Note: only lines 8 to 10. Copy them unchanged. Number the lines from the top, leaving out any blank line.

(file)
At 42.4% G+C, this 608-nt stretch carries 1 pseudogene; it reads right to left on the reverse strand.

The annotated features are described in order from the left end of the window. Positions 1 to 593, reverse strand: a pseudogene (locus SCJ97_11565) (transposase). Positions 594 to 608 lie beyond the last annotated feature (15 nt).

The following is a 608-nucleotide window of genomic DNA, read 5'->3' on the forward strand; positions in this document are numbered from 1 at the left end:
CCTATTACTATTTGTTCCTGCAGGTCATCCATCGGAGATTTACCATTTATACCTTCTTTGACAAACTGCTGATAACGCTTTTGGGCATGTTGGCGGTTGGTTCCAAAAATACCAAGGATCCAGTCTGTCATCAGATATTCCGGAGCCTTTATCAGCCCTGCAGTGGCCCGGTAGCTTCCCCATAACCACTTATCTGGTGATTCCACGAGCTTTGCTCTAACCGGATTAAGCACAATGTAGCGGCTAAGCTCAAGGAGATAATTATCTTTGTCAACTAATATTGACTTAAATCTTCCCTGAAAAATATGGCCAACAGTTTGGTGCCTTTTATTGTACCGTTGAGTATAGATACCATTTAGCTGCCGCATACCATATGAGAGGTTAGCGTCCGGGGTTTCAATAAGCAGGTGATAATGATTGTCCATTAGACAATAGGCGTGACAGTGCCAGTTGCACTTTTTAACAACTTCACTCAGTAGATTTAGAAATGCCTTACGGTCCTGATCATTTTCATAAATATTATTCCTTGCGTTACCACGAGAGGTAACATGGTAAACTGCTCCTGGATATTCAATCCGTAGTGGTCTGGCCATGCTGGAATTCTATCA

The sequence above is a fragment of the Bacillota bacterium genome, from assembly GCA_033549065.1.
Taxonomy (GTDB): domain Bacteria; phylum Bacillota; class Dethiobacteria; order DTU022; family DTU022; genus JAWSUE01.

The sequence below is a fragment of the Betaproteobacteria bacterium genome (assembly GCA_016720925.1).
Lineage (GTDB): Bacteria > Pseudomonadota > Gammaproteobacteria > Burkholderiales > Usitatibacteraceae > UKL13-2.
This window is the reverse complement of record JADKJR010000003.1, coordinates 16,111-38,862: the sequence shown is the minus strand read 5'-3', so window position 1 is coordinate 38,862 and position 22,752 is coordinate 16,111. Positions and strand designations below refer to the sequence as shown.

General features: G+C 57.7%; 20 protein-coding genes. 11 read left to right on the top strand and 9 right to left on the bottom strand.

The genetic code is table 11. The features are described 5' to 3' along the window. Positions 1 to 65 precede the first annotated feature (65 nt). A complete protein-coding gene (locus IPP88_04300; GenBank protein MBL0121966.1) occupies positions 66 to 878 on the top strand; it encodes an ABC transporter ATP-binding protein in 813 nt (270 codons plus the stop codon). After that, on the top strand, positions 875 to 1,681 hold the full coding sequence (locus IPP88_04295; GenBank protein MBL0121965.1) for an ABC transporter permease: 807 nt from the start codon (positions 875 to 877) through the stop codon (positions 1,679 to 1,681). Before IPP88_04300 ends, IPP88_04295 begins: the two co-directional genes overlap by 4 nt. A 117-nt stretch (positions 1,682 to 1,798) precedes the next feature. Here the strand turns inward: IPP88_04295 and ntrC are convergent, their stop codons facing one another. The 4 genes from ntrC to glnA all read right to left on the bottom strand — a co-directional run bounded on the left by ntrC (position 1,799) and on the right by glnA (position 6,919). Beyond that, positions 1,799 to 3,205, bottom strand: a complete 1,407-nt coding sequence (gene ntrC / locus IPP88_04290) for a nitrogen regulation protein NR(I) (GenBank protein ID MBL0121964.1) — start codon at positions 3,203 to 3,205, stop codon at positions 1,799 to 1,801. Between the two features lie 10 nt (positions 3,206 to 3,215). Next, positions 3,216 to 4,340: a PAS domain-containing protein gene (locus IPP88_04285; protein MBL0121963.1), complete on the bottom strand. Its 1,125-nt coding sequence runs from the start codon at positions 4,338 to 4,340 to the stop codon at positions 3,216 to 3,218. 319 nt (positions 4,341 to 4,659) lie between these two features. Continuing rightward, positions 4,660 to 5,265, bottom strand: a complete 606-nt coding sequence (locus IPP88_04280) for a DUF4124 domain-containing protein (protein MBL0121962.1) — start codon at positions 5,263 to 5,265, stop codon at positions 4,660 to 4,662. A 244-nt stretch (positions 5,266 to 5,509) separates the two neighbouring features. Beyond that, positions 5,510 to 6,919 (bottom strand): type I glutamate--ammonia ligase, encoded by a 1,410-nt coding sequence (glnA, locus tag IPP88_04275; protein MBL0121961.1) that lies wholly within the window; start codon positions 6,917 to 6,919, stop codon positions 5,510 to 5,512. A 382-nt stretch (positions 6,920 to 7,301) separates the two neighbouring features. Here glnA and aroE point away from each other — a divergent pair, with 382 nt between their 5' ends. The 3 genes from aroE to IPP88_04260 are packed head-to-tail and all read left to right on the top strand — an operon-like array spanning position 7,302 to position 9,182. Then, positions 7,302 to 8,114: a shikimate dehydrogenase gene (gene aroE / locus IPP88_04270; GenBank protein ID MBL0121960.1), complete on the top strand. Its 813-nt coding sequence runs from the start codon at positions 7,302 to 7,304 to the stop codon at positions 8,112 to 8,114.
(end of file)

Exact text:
Lineage (GTDB): Bacteria > Pseudomonadota > Gammaproteobacteria > Burkholderiales > Usitatibacteraceae > UKL13-2.
This window is the reverse complement of record JADKJR010000003.1, coordinates 16,111-38,862: the sequence shown is the minus strand read 5'-3', so window position 1 is coordinate 38,862 and position 22,752 is coordinate 16,111. Positions and strand designations below refer to the sequence as shown.

General features: G+C 57.7%; 20 protein-coding genes. 11 read left to right on the top strand and 9 right to left on the bottom strand.